During the 1970’s, infamous serial killer, Ted Bundy raped and viciously murdered an estimate of 30 women from several North-Western States and the state of Florida. Bundy introduced a new image of what a serial killer could look like, he was handsome, articulate, and educated which astonished the United States. He used his wits and charm to seduce women into trusting him, subsequently leading to the deaths of many young innocent women. He was sentenced to death by Florida state and died in January 24th 1989.
Bundy has recently made headlines again when Netflix released a four episode docuseries series called, “Conversations With A Serial Killer: The Ted Bundy Tapes” to provide an opportunity to see what went through inside the mind of one of America’s most notorious serial killers in his own words. The show is founded on 100 hours of interview recordings of Bundy while he was on death row. On the tapes, Bundy talks about his life and eventually talks about himself in the third person, explaining why he kidnapped and mutilated women. Reporter-journalists, Hugh Aynesworth and Stephen G. Michaud were ones in charge of interviewing Bundy in the mid-1980’s and make guest appearances on the show talking about their experiences with Bundy. Family friends and relatives also appear on the show and reveal stories about Bundy’s apparent difficult childhood. Bundy’s victims are introduced in chronological order from his first murder, Lynda Ann Healy, 21, to his last Kimberly Leach, 12.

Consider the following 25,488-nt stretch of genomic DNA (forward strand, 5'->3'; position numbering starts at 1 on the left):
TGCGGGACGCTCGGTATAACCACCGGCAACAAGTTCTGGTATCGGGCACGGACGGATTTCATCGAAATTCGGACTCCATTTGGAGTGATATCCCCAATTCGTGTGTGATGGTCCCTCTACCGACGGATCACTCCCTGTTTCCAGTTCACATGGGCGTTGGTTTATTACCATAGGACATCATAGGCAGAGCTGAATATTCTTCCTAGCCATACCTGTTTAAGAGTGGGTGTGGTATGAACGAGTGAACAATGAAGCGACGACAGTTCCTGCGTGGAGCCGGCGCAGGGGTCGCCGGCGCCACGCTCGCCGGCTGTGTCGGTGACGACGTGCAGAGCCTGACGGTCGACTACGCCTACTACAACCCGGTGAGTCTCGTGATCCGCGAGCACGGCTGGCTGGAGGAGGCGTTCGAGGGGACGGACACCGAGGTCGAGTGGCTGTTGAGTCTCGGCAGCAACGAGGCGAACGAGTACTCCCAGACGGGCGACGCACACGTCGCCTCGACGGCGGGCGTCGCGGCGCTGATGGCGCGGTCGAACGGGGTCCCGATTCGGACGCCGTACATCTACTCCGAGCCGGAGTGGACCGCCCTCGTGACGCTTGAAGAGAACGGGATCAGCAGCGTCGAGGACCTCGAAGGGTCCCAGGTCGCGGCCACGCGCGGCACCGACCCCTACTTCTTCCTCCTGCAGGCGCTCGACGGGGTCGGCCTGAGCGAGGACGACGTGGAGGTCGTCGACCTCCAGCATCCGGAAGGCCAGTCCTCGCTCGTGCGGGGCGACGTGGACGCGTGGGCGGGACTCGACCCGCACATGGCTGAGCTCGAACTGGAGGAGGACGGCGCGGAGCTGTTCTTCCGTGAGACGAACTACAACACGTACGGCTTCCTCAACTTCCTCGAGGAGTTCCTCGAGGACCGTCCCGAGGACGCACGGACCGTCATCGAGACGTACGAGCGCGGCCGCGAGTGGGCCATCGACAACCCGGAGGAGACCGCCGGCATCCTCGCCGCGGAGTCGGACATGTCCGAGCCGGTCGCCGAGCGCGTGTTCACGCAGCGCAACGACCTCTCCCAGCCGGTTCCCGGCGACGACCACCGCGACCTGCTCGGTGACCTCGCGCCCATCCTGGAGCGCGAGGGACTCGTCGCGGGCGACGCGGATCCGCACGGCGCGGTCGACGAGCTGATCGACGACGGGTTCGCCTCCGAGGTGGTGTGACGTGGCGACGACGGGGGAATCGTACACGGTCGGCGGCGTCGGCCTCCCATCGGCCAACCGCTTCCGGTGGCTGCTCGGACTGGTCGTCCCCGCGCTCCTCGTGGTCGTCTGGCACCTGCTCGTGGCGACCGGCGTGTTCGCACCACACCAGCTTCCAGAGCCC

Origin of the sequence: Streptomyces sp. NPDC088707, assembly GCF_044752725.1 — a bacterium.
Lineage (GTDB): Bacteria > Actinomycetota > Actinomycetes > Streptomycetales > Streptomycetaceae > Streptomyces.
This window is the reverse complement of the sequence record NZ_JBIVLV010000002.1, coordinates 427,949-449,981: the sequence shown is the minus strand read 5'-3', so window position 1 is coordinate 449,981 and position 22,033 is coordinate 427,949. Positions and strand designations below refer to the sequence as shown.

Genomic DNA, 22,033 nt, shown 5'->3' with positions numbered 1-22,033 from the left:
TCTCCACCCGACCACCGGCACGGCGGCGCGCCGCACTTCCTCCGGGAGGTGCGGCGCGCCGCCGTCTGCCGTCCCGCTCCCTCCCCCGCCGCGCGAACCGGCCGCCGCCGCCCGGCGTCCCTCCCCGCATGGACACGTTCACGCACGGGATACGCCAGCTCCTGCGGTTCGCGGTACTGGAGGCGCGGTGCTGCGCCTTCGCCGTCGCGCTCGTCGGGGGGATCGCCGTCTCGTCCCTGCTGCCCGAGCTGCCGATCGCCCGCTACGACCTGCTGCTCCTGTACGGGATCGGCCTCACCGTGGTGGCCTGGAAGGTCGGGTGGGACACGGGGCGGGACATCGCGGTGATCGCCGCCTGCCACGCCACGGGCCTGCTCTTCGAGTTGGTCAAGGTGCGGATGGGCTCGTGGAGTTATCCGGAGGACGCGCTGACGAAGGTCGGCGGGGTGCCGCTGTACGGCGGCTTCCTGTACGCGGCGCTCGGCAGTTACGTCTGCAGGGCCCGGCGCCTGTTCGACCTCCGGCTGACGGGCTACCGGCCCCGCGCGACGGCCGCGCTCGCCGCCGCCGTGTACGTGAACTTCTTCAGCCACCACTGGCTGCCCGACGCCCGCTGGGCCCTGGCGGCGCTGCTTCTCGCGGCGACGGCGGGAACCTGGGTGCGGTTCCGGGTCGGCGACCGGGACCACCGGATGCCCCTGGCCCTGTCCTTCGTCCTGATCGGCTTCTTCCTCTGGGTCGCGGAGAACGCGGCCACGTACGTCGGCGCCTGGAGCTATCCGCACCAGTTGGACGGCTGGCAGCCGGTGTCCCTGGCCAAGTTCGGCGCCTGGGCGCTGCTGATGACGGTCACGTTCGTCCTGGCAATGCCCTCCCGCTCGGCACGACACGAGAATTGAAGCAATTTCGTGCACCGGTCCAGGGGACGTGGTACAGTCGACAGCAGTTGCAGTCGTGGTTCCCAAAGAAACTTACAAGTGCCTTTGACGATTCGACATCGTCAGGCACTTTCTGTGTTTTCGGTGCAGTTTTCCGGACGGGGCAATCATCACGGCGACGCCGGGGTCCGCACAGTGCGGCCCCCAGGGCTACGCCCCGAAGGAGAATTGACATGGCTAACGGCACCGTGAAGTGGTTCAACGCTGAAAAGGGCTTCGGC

The show is still on Netflix and a movie about Bundy is in the making called “Extremely Wicked, Shocking Evil” starring teenage heartthrob Zac Efron that will be released this year in the fall. Netflix reminds it’s viewers not to romanticize serial killers like Bundy because their appearances don’t make up for their atrocious crimes. Netflix’s purpose of making the show was to give us an inside look of Bundy’s motives and to remember the innocent women that were killed.